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Report: Man Utd confident of PSR compliance despite posting over £71m in losses during Q3

Manchester United are reportedly confident in their ability to adhere to PSR for the 2023-24 season, despite reporting a £71.4 million net loss for the third quarter.

Manchester United are reportedly confident in their ability to adhere to the Premier League's financial regulations for the 2023-24 season, despite reporting a £71.4 million net loss for the third quarter.

Profit and Sustainability Rules (PSR) have been a significant focus for all clubs in recent times, especially after it cost Everton and Nottingham Forest points last season.

Premier League clubs are permitted to accumulate financial losses of up to £105m over a three-year period.

This rule is set to remain in place for the 2024-25 campaign as well, with new financial rules only expected to be adopted from the 2025-26 season onward.

With the latest figures, the Red Devils' total loss over the previous three-year PSR cycle currently amounts to £271.4m, putting them in serious danger of a rule breach.

© Reuters

Man United at risk of sanction after significant financial losses

Despite the significant losses incurred by the Red Devils over the last three years, Sky Sports report that the club are still confident that they will comply with PSR for the assessment period in question.

The report adds that United sources view these costs as a necessary investment to establish ownership and management structures that they believe will enhance recruitment discipline in the future, while also ensuring the club maintains its commercial resilience.

The net loss figure incorporates £30.3m in exceptional costs linked to the sale of 27.7% of voting rights in the club to Sir Jim Ratcliffe, which includes consultancy fees owed to the American firm Raine.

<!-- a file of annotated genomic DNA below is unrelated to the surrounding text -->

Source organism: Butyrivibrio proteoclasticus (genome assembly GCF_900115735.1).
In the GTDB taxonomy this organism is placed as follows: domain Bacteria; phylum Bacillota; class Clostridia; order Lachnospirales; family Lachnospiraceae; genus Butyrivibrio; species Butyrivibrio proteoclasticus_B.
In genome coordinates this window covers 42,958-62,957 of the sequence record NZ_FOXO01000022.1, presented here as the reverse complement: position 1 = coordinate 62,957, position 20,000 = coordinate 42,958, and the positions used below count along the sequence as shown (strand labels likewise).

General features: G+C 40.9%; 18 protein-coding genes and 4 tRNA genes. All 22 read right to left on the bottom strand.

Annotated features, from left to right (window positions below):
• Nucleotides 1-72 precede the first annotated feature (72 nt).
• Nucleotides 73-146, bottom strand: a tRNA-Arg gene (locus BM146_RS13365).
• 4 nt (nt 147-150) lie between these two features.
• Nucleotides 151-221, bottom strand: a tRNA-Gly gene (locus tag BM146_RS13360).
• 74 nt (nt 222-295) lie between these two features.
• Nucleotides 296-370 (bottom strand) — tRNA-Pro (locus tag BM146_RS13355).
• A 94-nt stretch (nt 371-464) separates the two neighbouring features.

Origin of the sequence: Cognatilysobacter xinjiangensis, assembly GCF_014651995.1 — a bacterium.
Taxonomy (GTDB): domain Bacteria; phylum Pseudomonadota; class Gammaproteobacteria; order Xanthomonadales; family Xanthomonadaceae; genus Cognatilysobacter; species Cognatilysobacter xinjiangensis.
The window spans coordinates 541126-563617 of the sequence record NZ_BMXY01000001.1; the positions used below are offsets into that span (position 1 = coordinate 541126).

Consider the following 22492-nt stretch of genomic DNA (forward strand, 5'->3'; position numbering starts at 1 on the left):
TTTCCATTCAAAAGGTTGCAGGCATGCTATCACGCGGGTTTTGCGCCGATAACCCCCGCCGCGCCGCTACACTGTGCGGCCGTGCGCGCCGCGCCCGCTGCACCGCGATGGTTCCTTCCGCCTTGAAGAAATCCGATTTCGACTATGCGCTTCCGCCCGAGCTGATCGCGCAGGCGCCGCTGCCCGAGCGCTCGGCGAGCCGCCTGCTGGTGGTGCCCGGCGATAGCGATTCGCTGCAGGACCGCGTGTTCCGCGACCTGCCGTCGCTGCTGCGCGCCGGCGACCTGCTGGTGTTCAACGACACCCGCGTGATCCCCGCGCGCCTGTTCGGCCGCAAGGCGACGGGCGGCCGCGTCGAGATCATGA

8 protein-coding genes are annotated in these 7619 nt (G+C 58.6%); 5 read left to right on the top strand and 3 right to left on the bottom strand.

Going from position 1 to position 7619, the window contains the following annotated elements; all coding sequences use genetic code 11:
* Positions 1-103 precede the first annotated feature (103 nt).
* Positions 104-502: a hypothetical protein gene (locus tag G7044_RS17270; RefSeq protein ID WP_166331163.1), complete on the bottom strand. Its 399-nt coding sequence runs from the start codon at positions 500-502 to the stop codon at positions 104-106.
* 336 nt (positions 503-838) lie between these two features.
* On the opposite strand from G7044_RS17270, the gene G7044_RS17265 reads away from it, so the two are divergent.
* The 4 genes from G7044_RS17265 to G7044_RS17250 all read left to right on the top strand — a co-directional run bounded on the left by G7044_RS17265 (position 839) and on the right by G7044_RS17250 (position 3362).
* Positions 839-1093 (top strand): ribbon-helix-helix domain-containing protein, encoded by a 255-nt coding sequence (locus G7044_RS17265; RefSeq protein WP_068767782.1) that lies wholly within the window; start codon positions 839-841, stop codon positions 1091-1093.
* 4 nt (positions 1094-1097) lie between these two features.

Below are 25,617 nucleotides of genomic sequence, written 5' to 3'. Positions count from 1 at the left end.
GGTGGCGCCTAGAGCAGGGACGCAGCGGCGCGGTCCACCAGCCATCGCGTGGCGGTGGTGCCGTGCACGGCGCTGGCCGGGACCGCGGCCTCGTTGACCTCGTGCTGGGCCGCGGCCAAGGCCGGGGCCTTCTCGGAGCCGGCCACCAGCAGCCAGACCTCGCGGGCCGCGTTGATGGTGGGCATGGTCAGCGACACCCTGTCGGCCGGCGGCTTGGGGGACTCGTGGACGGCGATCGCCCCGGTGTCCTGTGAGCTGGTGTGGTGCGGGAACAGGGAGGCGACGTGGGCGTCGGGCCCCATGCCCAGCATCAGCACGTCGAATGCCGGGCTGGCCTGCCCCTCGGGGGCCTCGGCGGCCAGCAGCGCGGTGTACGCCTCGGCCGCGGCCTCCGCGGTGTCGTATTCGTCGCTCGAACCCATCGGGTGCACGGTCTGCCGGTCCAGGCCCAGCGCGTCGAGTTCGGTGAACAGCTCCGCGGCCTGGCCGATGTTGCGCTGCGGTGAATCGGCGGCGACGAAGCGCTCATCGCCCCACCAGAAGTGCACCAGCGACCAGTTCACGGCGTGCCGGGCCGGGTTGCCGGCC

The Red Devils' total operating expenses increased by 15% compared to the equivalent quarter last year, reaching £203.7m, including £91.2m in employee costs.

Amortisation costs related to the payment of transfer fees over players' contract periods amounted to £46.3m, marking an increase of £3.4m from the same quarter last year.

Revenue, meanwhile, declined by 20% compared to the same period last season, which the club attributed to playing nine fewer home matches, particularly after their early exit from the Champions League.

© Reuters

Red Devils remain confident of avoiding PSR breach

While the sale to Ratcliffe posted significant costs for United, the British billionaire has committed to investing £234m in developing club infrastructure with £156m already disbursed, including around £50m towards upgrading the club's Carrington training complex.

Borussia Dortmund covered the majority of Jadon Sancho's wages when they signed the winger on loan in January, in addition to paying a £2.95m loan fee.

Similarly, Donny van de Beek's loan to Eintracht Frankfurt also involved a loan fee and a significant portion of the midfielder's wages paid by the Bundesliga club. It is understood that the funds arising from Sancho and Van de Beek's loans are yet to be accounted for.

Deductions are still to be made from the total loss figure to account for spending on infrastructure, women's football, youth development, community efforts and COVID-19-related losses, while the club are believed to have confirmed plans for a redundancy program that could result in approximately 250 jobs being cut.

Erik ten Hag's side are also expected to make several player sales this summer, with Van de Beek already moved on, while the likes of Sancho, Mason Greenwood and Casemiro are among those who could depart, which would give the club's bottom line a further boost.

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